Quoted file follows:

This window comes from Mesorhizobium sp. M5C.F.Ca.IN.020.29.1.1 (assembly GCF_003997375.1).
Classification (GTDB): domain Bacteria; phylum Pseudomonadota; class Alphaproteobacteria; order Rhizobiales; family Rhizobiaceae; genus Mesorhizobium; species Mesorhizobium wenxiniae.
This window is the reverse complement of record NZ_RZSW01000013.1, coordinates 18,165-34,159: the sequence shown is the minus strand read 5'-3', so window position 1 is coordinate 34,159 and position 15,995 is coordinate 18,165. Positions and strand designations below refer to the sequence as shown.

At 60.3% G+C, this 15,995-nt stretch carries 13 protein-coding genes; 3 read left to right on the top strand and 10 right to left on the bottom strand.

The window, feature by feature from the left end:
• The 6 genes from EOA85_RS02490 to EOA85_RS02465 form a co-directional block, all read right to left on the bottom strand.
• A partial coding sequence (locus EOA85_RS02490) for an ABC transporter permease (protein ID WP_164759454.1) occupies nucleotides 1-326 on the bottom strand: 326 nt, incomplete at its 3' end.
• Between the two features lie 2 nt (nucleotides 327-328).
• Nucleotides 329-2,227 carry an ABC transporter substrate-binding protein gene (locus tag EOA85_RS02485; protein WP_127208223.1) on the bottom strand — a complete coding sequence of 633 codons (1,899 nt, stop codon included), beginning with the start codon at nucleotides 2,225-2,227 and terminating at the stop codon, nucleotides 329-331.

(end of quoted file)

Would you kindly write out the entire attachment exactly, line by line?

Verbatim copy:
This window comes from Mesorhizobium sp. M5C.F.Ca.IN.020.29.1.1 (assembly GCF_003997375.1).
Classification (GTDB): domain Bacteria; phylum Pseudomonadota; class Alphaproteobacteria; order Rhizobiales; family Rhizobiaceae; genus Mesorhizobium; species Mesorhizobium wenxiniae.
This window is the reverse complement of record NZ_RZSW01000013.1, coordinates 18,165-34,159: the sequence shown is the minus strand read 5'-3', so window position 1 is coordinate 34,159 and position 15,995 is coordinate 18,165. Positions and strand designations below refer to the sequence as shown.

At 60.3% G+C, this 15,995-nt stretch carries 13 protein-coding genes; 3 read left to right on the top strand and 10 right to left on the bottom strand.

The window, feature by feature from the left end:
• The 6 genes from EOA85_RS02490 to EOA85_RS02465 form a co-directional block, all read right to left on the bottom strand.
• A partial coding sequence (locus EOA85_RS02490) for an ABC transporter permease (protein ID WP_164759454.1) occupies nucleotides 1-326 on the bottom strand: 326 nt, incomplete at its 3' end.
• Between the two features lie 2 nt (nucleotides 327-328).
• Nucleotides 329-2,227 carry an ABC transporter substrate-binding protein gene (locus tag EOA85_RS02485; protein WP_127208223.1) on the bottom strand — a complete coding sequence of 633 codons (1,899 nt, stop codon included), beginning with the start codon at nucleotides 2,225-2,227 and terminating at the stop codon, nucleotides 329-331.